French police on Saturday arrested a man for apparently calling on a jihadi website for the decapitation of the editor of a magazine that published cartoons mocking Mohammed, a judicial source said.
The man was detained in the western city of La Rochelle for calling on the radical website for the head of satirical weekly Charlie Hebdo, which on Wednesday published cartoons of a naked Prophet.
"The essential thing is not to let him live in peace," the man allegedly wrote.
Police have opened a preliminary probe on charges of incitement to commit murder, the source said.
France's Muslim leaders on Friday urged militants not to defy a ban on protests over the cartoons, as a security alert closed the country's embassies across the Islamic world.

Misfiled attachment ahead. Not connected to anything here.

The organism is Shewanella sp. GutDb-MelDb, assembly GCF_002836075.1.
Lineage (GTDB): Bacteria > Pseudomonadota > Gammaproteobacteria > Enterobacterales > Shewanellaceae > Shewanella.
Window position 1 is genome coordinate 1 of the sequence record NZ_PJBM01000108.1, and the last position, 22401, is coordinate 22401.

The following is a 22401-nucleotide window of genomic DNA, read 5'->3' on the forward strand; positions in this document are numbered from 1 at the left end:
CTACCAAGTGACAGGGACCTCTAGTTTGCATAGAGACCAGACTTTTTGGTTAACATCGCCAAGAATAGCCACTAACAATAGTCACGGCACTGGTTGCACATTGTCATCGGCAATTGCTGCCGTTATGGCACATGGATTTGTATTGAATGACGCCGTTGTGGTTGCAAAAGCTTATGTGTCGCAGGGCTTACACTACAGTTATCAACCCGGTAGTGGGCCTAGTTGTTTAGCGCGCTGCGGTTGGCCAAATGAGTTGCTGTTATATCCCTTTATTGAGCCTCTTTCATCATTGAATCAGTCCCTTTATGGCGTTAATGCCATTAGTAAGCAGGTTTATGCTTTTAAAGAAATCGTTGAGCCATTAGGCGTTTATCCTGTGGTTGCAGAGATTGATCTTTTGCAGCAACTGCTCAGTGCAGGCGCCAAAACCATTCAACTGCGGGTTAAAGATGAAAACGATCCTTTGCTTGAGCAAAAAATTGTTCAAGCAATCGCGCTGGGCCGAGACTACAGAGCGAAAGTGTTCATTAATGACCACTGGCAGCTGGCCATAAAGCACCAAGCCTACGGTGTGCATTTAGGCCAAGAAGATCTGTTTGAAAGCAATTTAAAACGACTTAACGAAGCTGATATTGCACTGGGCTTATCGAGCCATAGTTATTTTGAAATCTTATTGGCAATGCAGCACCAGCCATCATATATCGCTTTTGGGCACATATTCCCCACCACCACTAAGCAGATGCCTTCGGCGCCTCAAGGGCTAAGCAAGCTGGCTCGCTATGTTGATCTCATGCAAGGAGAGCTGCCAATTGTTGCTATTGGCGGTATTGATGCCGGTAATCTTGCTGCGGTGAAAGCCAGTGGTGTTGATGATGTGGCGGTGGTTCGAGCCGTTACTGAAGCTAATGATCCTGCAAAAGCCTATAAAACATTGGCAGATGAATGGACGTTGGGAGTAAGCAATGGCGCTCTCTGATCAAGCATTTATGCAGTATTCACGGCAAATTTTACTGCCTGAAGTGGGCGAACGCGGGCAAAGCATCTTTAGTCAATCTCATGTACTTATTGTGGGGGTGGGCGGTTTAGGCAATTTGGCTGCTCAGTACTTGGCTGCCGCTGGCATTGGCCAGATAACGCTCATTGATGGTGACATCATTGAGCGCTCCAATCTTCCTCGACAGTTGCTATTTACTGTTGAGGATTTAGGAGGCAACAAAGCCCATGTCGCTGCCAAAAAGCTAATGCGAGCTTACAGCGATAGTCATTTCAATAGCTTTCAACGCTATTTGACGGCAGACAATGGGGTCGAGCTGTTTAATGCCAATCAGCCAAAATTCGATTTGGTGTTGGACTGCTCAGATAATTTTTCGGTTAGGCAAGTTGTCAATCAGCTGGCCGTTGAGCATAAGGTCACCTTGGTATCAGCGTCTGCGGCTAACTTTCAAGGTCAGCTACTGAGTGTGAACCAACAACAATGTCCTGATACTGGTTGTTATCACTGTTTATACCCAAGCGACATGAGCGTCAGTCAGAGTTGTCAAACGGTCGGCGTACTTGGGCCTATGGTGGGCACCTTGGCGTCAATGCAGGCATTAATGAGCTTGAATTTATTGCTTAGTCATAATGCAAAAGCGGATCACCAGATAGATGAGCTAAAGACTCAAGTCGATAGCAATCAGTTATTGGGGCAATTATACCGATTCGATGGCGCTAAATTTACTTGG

Interior Minister Manuel Valls has made it clear he will not sanction any demonstrations this weekend on the grounds they will inevitably represent a threat to public order.
The cartoons were published as often violent -- and sometimes deadly -- protests continued across the world against an anti-Islam film made in the US that enraged many Muslims.
A rowdy protest at the film close to the US embassy in Paris last weekend led to 150 arrests and there have been calls on social networks for another demonstration in central Paris on Saturday.